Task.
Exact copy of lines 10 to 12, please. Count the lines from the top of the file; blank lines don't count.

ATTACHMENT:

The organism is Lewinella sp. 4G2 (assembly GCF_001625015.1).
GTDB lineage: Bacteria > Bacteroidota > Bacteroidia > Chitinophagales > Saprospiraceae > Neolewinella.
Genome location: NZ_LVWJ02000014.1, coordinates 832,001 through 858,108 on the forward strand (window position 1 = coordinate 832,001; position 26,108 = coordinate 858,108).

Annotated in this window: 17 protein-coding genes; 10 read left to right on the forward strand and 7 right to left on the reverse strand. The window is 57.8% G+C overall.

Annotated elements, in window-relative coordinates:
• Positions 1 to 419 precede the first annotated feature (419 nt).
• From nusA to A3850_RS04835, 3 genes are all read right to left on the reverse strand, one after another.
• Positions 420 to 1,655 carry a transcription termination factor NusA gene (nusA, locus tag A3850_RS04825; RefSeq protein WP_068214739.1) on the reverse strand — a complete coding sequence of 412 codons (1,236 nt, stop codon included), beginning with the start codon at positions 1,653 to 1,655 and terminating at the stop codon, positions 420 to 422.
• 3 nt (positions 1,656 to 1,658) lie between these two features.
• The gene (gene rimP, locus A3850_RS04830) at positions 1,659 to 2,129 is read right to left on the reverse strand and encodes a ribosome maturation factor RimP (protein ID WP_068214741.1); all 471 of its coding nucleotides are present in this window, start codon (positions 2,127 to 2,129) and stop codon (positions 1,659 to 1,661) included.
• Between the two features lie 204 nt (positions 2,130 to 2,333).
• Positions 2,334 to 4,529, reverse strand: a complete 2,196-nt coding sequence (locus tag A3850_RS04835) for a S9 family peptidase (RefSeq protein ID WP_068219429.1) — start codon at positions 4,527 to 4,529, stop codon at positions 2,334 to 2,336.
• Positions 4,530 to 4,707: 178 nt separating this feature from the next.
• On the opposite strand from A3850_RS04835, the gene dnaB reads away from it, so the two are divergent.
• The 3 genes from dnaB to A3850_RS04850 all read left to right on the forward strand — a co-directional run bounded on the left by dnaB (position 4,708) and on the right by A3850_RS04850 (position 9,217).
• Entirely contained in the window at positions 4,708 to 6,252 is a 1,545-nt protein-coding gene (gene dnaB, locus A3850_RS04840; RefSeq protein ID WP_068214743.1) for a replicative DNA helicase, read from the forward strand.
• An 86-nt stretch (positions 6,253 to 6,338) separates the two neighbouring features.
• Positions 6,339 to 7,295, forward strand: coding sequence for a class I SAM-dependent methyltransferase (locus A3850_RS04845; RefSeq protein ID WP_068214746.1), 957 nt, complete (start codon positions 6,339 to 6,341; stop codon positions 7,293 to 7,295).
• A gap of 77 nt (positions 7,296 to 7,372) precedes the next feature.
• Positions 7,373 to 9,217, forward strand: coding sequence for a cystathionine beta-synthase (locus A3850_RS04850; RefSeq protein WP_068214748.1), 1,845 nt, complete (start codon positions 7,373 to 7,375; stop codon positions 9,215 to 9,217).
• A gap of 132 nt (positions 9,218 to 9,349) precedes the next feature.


• The gene (gene rimP, locus A3850_RS04830) at positions 1,659 to 2,129 is read right to left on the reverse strand and encodes a ribosome maturation factor RimP (protein ID WP_068214741.1); all 471 of its coding nucleotides are present in this window, start codon (positions 2,127 to 2,129) and stop codon (positions 1,659 to 1,661) included.
• Between the two features lie 204 nt (positions 2,130 to 2,333).
• Positions 2,334 to 4,529, reverse strand: a complete 2,196-nt coding sequence (locus tag A3850_RS04835) for a S9 family peptidase (RefSeq protein ID WP_068219429.1) — start codon at positions 4,527 to 4,529, stop codon at positions 2,334 to 2,336.